Antonio Brown Practices with Raiders in Certified Helmet
ALAMEDA, Calif. (AP) — Star receiver Antonio Brown practiced in a certified helmet with the Oakland Raiders on Tuesday, two days after being given an ultimatum by general manager Mike Mayock to be "all in or all out."
"He's all in, ready to go," coach Jon Gruden said. "That's my understanding. Really happy to have him out here. He's a great player."
Brown didn't attend practice Sunday as he worked to find a helmet he was comfortable using and that met safety standards set by the NFL and NFLPA. He lost a grievance last week in which he sought to be allowed to use the Schutt Air Advantage helmet he has worn throughout his career. But the helmet was too old to be certified as safe.
He had hoped to find a newer version of his preferred helmet that could be approved but the one he submitted failed a safety test conducted by the league and union.
He filed a second grievance Monday seeking a one-year grace period, according to a person familiar with the situation who spoke on condition of anonymity because it wasn't made public. But he is back practicing with the team while that gets resolved.
Brown was not wearing a helmet during the open portion of practice and spent some of the time during stretch in the nearby weight room. But he walked off the field after practice holding a new helmet and Gruden said he's running well after also missing time with frostbitten feet.
"He's really good," Gruden said. "He's shown great retention of what we're doing. He didn't miss the offseason program. ... Just good to have him back. He's in great shape. He's running hard and running good routes."
Brown didn't take part in a full practice during the Raiders' entire training camp stay in Napa, which wrapped up Monday, missing time because of frost bite on his feet suffered in a cryotherapy accident in France and then over the helmet issue.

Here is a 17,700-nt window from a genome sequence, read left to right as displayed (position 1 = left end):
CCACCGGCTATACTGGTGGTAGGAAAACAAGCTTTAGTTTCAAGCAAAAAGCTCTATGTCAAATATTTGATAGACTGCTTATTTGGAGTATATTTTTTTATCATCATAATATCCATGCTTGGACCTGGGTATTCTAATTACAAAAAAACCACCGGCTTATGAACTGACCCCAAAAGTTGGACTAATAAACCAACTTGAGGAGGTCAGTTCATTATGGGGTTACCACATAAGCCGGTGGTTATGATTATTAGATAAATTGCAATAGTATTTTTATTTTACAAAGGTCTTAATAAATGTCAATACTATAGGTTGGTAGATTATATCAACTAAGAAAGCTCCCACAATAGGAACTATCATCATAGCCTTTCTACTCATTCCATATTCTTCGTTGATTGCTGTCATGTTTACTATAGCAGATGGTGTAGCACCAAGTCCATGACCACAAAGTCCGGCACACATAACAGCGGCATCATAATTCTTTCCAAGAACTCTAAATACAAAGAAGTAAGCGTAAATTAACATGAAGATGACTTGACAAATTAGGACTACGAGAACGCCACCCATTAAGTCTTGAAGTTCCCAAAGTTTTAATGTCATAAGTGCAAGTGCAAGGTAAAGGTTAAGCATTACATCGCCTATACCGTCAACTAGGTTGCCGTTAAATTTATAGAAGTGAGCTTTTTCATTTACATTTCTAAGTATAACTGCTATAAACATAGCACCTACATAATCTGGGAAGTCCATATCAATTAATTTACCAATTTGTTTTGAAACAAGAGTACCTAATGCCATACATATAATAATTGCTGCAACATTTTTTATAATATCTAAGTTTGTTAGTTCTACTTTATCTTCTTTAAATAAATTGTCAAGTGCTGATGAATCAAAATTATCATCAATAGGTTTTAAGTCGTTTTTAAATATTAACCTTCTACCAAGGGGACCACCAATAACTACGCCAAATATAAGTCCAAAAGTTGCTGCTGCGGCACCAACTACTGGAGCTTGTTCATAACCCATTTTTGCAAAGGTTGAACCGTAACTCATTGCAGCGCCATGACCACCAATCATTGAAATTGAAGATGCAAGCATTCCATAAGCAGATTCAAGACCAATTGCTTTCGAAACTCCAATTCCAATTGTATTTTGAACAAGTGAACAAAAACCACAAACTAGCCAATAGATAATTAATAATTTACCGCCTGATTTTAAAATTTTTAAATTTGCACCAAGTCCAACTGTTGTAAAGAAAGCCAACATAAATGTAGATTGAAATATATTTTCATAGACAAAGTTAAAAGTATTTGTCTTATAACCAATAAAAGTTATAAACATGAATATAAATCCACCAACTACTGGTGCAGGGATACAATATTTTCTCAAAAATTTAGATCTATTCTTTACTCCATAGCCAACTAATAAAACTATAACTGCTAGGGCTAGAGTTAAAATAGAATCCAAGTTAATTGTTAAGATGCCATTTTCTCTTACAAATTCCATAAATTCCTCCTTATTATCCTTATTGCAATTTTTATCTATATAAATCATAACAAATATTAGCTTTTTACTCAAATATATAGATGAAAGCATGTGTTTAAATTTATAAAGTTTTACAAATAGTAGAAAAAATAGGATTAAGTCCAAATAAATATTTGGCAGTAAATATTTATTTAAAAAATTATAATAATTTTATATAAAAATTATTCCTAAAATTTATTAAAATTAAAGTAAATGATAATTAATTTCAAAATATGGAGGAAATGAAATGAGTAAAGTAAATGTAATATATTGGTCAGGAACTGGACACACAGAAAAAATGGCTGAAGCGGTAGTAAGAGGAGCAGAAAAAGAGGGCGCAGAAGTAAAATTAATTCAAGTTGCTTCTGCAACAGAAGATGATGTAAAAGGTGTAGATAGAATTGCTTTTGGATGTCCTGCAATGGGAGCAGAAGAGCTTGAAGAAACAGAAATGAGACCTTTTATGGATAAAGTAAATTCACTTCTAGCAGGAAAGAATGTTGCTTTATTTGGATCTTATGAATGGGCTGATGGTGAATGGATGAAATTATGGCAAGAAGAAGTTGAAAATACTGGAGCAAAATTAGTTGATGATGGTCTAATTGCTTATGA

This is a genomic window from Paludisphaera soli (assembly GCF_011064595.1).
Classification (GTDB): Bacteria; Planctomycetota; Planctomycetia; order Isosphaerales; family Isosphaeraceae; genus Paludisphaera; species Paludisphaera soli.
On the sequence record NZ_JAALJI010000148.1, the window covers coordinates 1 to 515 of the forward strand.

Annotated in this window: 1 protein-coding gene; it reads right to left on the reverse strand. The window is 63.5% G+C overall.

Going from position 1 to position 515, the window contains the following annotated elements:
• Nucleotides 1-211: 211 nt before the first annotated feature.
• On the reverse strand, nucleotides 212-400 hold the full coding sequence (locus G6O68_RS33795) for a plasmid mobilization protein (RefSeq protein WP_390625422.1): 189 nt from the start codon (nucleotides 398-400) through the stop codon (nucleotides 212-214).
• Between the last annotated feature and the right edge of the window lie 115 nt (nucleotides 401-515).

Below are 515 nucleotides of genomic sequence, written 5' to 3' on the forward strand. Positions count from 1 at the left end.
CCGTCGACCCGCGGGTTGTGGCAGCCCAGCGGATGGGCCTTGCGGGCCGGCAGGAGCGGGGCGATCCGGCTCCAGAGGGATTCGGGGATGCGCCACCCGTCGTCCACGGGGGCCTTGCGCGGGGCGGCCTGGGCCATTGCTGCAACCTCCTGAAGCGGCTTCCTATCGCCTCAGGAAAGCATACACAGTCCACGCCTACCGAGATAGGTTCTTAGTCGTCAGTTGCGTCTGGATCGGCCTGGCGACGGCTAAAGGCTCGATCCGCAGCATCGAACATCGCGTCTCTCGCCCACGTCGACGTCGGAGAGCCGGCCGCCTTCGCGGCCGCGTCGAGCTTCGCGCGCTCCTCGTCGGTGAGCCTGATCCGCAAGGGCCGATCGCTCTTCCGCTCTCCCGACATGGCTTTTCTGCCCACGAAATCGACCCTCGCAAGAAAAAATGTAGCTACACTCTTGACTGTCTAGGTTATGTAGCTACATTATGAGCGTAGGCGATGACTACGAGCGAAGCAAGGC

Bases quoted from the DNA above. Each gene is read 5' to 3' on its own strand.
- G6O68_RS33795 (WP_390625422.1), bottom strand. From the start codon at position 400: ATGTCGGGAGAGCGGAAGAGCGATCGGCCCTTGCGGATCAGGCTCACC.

That led to Mayock saying Sunday that the Raiders had supported Brown but had "exhausted all avenues of relief."
Gruden said the drama surrounding Brown hasn't impacted the team's preparation for the season.
"It's not been a distraction to me at all," Gruden said. "I hate to break it to anybody but we've known what the status is regarding his feet. He just showed up with frost bite. I never had a guy show up with frost bite. Fortunately we got that thing under control. This grievance thing is no laughing matter. It's something that's really important to him. There's nothing wrong in supporting your players on things they believe in. We also understand the league's positon but I'm confident that he's going to be a heck of a player for us and be ready to roll."
Brown had 686 catches and 9,145 yards receiving the past six seasons in Pittsburgh, the best marks ever for a receiver in a six-year span. But he still wore out his welcome with the Steelers after leaving the team before a crucial Week 17 game last season and Oakland was able to acquire him in March for the small price of third- and fifth-round draft picks.
The drama that surrounded Brown in Pittsburgh didn't stop upon his arrival in Oakland even though he was given a hefty raise with a three-year contract worth $50.125 million.
Brown arrived at camp with the frost-bitten feet, sending him to the non-football injury list. He was activated on July 28 and participated in parts of two practices before leaving for more than a week to get treatment on his feet and to deal with the helmet grievance.